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FOR FURTHER INFORMATION CONTACT:

G. Scott Dotson, NIOSH, Robert A. Taft Laboratories, MS C-32, 1090 Tusculum Avenue, Cincinnati, OH 45226. (513) 533-8540 (not a toll free number).

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SUPPLEMENTARY INFORMATION:

The draft documents are based on the process outlined in the NIOSH Current Intelligence Bulletin 66—Derivation of Immediately Dangerous to Life or Health (IDLH) Values http://www.cdc.gov/​niosh/​docs/​2014-100/​pdfs/​2014-100.pdf. To facilitate the review of these documents, NIOSH requests that the following questions be taken into consideration:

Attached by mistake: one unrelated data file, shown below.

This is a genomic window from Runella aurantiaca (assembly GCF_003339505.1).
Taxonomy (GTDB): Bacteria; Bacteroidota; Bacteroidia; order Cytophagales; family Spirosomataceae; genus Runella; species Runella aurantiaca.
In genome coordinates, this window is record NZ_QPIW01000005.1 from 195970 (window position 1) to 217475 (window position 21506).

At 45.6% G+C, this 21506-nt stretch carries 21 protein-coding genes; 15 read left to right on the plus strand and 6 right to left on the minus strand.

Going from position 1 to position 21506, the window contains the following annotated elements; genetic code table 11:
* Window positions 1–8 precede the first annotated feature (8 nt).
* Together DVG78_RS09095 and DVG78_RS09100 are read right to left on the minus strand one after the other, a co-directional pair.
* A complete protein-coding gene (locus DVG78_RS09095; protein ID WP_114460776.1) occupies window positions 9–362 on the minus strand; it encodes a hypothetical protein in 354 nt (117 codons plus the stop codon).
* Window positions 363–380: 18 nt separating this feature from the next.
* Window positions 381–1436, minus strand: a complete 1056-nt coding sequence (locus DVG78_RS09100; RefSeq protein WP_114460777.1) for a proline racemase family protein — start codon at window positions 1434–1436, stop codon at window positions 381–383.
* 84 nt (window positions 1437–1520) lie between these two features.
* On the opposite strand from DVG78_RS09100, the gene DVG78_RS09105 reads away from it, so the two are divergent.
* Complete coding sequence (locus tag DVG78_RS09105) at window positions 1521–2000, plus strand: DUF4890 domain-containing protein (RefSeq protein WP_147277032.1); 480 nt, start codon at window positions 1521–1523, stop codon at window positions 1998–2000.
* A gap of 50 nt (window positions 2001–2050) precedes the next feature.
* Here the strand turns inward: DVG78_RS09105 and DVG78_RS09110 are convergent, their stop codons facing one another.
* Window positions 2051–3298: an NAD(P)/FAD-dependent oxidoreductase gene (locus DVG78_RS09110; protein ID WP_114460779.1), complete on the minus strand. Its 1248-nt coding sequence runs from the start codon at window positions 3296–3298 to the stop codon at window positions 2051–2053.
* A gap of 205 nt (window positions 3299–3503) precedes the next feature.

1. Does this document clearly outline the health hazards associated with acute (or short-term) exposures to the chemical? If not, what specific information is missing from the document?

2. Are the rationale and logic behind the derivation of an IDLH value for a specific chemical clearly explained? If not, what specific information is needed to clarify the basis of the IDLH value?

3. Are the conclusions supported by the data?

4. Are the tables clear and appropriate?

5. Is the document organized appropriately? If not, what improvements are needed?

6. Are you aware of any scientific data reported in governmental publications, databases, peer-reviewed journals, or other sources that should be included within this document?

NIOSH seeks comments on 14 draft IDLH values and IDLH Value Profiles. The draft IDLH Value Profiles were developed to provide the scientific rationale behind derivation of IDLH values for the following chemicals:

Document No.Chemical(s)
A-01Acrylonitrile(CAS# 107-13-1)
A-02Benzonitrile(CAS# 100-47-0)
A-03Methyl isocyanate(CAS# 624-83-9)